Hacking your way around Modern authentication and the PowerShell modules for Office 365

Most of the Office 365 PowerShell modules now support Modern authentication and that’s a very good thing. However, the implementation across the different modules leaves a lot to be desired because of the different approach taken by each team. For example, some of the modules do not support the Credentials parameter, other support it but automatically fallback to using legacy authentication when this parameter is invoked and so on. The table below summarizes the current landscape:

MFA status Pass credentials Pass token Bypass MFA on trusted location
Azure AD Supported Supported Supported Supported
Exchange Online (legacy) Not supported N/A N/A Not supported
Exchange Online (MFA module) Supported Not supported Not supported* Supported
Security and Compliance Center Not supported N/A N/A Not supported
SharePoint Online Supported Supported*** Not supported Not supported
SharePoint Online PnP Supported Supported*** Not supported Supported
Skype for Business Online Supported Supported*** Not supported* Supported
AIP/AADRM Supported Supported Supported Supported
Azure Supported Supported Supported Supported

The option to pass credentials is an important one, as you can combine it with different methods to bypass the need to perform second-factor authentication. For example, you can modify your claims rules to ensure that when the request is coming from a particular user, IP or application, no additional authentication will be required. Similarly, if you have configured second-factor authentication via Azure MFA, you can use the trusted locations functionality. This enables you to use the account to automate scripts or execute scheduled tasks, while at the same time still making sure it’s protected by additional authentication factors for generic requests.

(The asterisks in the Pass credentials column designate the modules which use legacy authentication when the Credentials parameter is invoked)

An alternative to this approach is to completely bypass the PowerShell modules and get an access token programmatically, then pass it directly, which is what we will discuss in the current article. Some of the modules do have support for passing a token as noted in the above table. The asterisks in the Pass token column indicate modules that do not have a parameter to pass the access token to, but for which certain workarounds exist.

Anyway, in order to get the token programmatically, one can use the ADAL binaries that come with the install of any of the above modules. For example, if you have the version of the Azure AD PowerShell module installed, you can load the necessary DLL via:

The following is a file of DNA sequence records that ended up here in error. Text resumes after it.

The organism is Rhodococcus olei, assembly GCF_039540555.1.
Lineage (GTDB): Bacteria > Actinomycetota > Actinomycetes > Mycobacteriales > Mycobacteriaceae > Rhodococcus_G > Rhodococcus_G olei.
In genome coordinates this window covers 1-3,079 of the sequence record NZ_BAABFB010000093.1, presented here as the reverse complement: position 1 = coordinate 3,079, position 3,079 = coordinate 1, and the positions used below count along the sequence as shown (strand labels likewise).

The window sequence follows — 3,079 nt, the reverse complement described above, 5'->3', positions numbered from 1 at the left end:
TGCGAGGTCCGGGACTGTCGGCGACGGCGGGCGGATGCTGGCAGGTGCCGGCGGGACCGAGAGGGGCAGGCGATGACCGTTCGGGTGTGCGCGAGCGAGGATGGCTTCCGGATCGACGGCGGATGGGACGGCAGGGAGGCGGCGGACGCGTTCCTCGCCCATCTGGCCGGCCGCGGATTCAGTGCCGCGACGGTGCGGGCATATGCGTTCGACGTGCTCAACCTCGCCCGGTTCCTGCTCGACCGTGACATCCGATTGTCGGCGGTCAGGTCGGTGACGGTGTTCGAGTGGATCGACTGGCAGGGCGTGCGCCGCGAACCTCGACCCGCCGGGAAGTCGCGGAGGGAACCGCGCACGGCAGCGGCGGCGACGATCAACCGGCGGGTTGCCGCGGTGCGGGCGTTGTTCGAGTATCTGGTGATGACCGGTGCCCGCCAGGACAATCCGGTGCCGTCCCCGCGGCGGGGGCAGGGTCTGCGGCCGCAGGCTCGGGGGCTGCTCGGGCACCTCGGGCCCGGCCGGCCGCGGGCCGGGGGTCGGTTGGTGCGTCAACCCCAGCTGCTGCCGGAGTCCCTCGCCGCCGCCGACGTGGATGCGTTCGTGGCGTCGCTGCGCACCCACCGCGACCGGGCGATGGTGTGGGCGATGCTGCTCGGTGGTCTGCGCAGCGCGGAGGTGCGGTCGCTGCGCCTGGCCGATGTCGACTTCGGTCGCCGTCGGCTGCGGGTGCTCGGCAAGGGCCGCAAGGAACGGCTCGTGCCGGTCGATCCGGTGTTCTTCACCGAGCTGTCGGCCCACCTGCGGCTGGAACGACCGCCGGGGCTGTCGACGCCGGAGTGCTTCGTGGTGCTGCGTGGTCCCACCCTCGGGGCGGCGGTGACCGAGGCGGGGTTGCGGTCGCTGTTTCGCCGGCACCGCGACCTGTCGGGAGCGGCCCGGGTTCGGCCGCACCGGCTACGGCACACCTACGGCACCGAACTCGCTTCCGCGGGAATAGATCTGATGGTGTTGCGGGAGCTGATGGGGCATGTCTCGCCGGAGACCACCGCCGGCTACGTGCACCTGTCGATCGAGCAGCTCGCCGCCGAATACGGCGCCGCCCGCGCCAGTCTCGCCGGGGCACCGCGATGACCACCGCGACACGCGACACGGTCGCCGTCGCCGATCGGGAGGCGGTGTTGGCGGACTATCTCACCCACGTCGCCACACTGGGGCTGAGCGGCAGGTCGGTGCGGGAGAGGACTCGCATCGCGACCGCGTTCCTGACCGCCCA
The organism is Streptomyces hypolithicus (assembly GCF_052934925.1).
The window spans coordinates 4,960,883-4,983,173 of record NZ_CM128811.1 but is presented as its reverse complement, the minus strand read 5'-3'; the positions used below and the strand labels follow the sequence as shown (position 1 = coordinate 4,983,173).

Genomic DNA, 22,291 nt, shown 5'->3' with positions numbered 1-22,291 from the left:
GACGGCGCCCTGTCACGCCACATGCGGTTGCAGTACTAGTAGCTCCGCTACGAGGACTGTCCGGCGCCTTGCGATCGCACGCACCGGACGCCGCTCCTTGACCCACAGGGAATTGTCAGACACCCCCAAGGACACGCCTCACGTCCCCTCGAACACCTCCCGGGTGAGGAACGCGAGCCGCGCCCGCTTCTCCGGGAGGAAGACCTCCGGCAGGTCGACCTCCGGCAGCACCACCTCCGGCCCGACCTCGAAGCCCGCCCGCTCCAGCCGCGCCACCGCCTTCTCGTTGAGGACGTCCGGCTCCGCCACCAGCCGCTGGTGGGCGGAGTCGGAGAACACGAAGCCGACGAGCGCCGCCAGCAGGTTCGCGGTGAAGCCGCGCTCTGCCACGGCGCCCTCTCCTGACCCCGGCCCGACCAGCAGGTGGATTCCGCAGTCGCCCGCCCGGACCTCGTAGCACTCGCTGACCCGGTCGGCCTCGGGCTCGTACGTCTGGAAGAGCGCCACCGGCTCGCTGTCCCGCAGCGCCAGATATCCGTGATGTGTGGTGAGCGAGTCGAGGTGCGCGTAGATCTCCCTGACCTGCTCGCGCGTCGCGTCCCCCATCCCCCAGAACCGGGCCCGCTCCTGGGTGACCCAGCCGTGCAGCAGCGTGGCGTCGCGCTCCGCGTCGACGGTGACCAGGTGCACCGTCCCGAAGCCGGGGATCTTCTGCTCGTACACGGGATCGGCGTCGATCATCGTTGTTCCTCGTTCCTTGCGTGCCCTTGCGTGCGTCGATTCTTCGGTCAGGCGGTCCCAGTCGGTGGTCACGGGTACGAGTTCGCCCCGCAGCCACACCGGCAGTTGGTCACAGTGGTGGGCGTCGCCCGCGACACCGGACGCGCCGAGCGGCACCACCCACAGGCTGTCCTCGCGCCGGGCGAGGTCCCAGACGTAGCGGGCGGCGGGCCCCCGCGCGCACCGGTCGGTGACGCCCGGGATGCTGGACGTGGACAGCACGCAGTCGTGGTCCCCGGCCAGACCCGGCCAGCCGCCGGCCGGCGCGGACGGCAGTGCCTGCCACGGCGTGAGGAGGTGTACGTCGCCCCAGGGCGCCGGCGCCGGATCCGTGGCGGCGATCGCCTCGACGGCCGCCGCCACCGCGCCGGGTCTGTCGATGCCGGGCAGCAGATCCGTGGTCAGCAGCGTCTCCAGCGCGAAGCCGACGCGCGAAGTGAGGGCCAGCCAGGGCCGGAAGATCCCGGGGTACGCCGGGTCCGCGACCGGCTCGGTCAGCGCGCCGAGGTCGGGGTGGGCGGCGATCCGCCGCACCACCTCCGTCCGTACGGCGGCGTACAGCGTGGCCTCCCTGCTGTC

Add-Type -Path 'C:\Program Files\WindowsPowerShell\Modules\AzureAD\\Microsoft.IdentityModel.Clients.ActiveDirectory.dll'

The same DLL is shipped with each of the ADAL-enabled modules, however the version of the DLL might be different! In turn, this results in different methods exposed and even different authentication flows! This is one of the examples of the different ways modern authentication support has been implemented by different teams at Microsoft and one can only hope in the future things will change for the better.

Once the DLL is loaded, one can use the AcquireTokenAsync method to acquire a new access token. Some information is required beforehand though, such as the authority from which to request the token, the clientID of the application (Exchange Online for example), the resource you want access to. Unfortunately, there is no easy way to get the clientID, as Microsoft does not publish a list of the “server-side” applications. However, we can simply “hack” into what the ExO module does for example, and get all the needed information from a Fiddler trace. Or better yet, simply get it from the token cache:

$cache = [Microsoft.IdentityModel.Clients.ActiveDirectory.TokenCache]::DefaultShared
$cache.ReadItems() | select DisplayableId, Authority, ClientId, Resource

The screenshot above is taken after connecting to the Azure AD, ExO and SfBO PowerShell modules with Modern authentication enabled. For each of these, an access token was obtained and the token cache gives us information about the authority, clientID and Resource for which the token is valid. In effect, now we have all the needed information to get a token programmatically for each of these. Here’s how to get the token for ExO:

$authContext = New-Object "Microsoft.IdentityModel.Clients.ActiveDirectory.AuthenticationContext" -ArgumentList https://login.microsoftonline.com/michev.onmicrosoft.com/
$client_id = "a0c73c16-a7e3-4564-9a95-2bdf47383716"
$Credential = Get-Credential huku@michev.onmicrosoft.com
$AADcredential = New-Object "Microsoft.IdentityModel.Clients.ActiveDirectory.UserPasswordCredential" -ArgumentList $Credential.UserName,$Credential.Password
$authResult = [Microsoft.IdentityModel.Clients.ActiveDirectory.AuthenticationContextIntegratedAuthExtensions]::AcquireTokenAsync($authContext,"https://outlook.office365.com",$client_Id,$AADcredential)

If everything went OK, the access token will be contained in the $authResult.Result.AccessToken output. Or, you can simply look at the token cache as we did above. And once you have the access token, you can then connect to ExO Remote PowerShell by using:

$Authorization = "Bearer {0}" -f $authResult.Result.AccessToken
$Password = ConvertTo-SecureString -AsPlainText $Authorization -Force
$Ctoken = New-Object System.Management.Automation.PSCredential -ArgumentList "huku@michev.onmicrosoft.com", $Password
$Session = New-PSSession -ConfigurationName Microsoft.Exchange -ConnectionUri https://outlook.office365.com/PowerShell-LiveId?BasicAuthToOAuthConversion=true -Credential $Ctoken -Authentication Basic -AllowRedirection